"Extracts from Letters of Sir Thomas Lawrence. "I am now returned from Claremont, my visit to which was agreeable to me in every respect; both in what regarded myself, my reception, and the complete success of my professional labours, and in the satisfaction of seeing the perfect harmony in which this young couple now live, and of observing the good qualities which promise to make it lasting.
"The princess is, as you know, wanting in elegance of deportment, but has nothing of the hoyden or of that boisterous hilarity which has been ascribed to her: her manner is exceedingly frank and simple, but not rudely abrupt nor coarse; and I have, in this little residence of nine days, witnessed undeniable evidence of an honest, just, English nature, that reminded me, from its immediate decision between the right and wrong of a subject, and the downrightness of the feeling that governed it, of the good king, her grandfather. If she does nothing gracefully, she does every thing kindly.
"She already, possesses a great deal of that knowledge of the past history of this country, that ought to form a part of her peculiar education.
"It is exceedingly gratifying to see that she both loves and respects Prince Leopold, whose conduct, mdeed, and character, seem justly to deserve those feelings. From the report of the gentlemen of his household, he is considerate, benevolent, and just, and of very amiable maimers. My own observation leads me to think, (hat, in his behaviour to her, he is affectionate and attentive, rational and discreet; and, in the exercise of that judgment which is sometimes brought in opposition to some little thoughtlessness, he is so cheerful and slily humorous, that it is evident (at least it appears to me so) that she is already more in dread of his opinion than of his displeasure.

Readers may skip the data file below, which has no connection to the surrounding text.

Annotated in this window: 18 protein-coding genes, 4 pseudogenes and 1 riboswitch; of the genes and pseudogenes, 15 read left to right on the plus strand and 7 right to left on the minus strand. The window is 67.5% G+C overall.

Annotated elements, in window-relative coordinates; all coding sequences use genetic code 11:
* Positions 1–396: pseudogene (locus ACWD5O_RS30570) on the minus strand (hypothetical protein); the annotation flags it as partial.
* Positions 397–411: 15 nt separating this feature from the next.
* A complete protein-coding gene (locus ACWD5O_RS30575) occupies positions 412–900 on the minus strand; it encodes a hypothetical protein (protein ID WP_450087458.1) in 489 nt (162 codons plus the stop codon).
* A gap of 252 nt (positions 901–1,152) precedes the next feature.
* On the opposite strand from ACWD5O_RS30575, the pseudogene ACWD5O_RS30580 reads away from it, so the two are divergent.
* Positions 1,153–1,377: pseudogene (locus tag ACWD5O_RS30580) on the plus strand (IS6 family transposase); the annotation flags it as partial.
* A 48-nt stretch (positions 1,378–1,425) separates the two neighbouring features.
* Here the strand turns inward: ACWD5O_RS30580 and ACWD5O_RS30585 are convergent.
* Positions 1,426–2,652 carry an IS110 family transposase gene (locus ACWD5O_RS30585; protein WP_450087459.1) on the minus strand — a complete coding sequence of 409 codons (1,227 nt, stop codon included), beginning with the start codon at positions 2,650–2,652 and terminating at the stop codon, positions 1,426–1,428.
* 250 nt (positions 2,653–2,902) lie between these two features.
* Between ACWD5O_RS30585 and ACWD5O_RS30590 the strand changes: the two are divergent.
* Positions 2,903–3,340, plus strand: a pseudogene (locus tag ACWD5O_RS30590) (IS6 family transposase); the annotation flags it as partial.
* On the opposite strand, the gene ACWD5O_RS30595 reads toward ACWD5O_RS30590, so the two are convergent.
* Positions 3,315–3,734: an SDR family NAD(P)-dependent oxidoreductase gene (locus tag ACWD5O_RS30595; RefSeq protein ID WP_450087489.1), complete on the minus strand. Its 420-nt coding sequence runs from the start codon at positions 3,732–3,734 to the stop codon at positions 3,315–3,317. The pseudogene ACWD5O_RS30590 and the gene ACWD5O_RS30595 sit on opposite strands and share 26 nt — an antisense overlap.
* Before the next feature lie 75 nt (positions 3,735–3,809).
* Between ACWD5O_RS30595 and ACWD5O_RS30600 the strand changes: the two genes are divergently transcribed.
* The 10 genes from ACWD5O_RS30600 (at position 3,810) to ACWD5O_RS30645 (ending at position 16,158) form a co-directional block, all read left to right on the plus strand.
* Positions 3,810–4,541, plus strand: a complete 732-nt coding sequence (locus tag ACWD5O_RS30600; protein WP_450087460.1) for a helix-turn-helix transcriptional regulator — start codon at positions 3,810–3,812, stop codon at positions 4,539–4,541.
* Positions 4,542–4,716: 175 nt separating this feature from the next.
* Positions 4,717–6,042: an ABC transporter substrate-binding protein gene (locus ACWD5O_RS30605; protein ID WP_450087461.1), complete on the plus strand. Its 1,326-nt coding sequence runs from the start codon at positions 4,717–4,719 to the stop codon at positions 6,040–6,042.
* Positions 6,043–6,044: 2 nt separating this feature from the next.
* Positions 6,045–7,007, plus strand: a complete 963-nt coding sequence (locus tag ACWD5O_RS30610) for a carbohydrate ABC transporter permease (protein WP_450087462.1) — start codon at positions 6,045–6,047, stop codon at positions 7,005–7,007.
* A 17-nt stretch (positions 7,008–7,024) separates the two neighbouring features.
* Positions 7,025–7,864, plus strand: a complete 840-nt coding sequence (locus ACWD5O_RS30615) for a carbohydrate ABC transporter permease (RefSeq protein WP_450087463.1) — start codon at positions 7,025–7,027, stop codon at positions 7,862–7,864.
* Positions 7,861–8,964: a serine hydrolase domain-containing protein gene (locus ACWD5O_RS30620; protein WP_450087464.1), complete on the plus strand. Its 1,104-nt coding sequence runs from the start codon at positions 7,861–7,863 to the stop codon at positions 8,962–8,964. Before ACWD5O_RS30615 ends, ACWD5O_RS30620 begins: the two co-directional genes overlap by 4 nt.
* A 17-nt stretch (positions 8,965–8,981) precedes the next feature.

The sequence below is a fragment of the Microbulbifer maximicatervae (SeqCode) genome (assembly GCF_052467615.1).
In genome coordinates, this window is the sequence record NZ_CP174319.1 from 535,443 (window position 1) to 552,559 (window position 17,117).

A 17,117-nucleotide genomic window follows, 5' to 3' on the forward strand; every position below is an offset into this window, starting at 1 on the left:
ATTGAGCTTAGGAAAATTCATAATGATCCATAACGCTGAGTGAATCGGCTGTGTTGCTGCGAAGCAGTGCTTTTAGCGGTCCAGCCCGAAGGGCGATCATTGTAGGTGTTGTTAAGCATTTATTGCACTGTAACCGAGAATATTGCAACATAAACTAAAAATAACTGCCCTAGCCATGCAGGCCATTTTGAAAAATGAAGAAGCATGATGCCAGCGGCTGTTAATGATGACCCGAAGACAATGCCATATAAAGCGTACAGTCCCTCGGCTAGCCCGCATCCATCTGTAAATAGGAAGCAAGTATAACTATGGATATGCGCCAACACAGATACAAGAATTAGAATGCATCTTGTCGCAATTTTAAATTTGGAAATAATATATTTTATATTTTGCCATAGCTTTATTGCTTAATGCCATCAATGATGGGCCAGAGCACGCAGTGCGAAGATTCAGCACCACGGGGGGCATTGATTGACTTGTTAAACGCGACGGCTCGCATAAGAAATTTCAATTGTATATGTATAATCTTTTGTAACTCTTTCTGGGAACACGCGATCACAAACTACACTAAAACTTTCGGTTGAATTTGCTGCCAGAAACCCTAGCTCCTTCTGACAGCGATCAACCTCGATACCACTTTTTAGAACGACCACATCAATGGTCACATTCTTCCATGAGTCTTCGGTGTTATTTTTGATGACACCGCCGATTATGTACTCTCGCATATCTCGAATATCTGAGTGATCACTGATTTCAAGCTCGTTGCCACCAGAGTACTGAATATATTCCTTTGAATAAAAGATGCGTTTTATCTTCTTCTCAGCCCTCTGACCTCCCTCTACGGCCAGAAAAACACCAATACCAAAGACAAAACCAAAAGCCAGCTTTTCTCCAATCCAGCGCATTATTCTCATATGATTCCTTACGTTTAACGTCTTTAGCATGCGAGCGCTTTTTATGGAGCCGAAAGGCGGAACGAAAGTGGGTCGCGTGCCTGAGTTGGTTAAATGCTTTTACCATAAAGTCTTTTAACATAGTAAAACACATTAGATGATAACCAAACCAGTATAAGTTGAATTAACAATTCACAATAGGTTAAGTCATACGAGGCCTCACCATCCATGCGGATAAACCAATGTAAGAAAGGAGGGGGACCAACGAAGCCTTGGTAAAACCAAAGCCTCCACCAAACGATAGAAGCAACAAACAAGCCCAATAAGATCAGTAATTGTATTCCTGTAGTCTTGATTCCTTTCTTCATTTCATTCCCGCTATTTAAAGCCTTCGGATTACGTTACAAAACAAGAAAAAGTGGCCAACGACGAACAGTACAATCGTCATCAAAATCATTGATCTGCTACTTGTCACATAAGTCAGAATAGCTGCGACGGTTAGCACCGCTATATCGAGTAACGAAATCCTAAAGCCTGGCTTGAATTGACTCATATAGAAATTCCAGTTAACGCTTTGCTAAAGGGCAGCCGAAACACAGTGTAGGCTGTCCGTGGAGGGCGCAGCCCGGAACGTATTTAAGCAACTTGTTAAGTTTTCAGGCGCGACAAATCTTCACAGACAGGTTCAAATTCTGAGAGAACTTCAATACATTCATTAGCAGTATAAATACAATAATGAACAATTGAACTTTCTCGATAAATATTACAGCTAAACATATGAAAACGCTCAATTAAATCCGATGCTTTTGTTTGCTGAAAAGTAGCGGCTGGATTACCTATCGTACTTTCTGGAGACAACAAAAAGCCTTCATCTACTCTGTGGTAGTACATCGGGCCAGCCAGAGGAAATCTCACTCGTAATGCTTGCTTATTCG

"Their mode of life is very regular: they breakfast together alone about eleven: at half-past twelve she came in to sit to me, accompanied by Prince Leopold, who stayed great part of the time: about three she would leave the painting-room, to take her airing round the grounds in a low phaeton with her ponies, the prince always walking by her side; at five she would come in and sit to me till seven; at six, or before it, he would go out with his gun to shoot either hares or rabbits, and return about seven or half-past; soon after which we went to dinner, the prince and princess appearing in the drawing-room just as it was served up. Soon after the dessert appeared, the prince and princess retired to the drawing-room, whence we soon heard the piano accompanying their voices. At his own time, Colonel A ddenbroke, the chamberlain, proposed our going in, always, as I thought, to disturb them.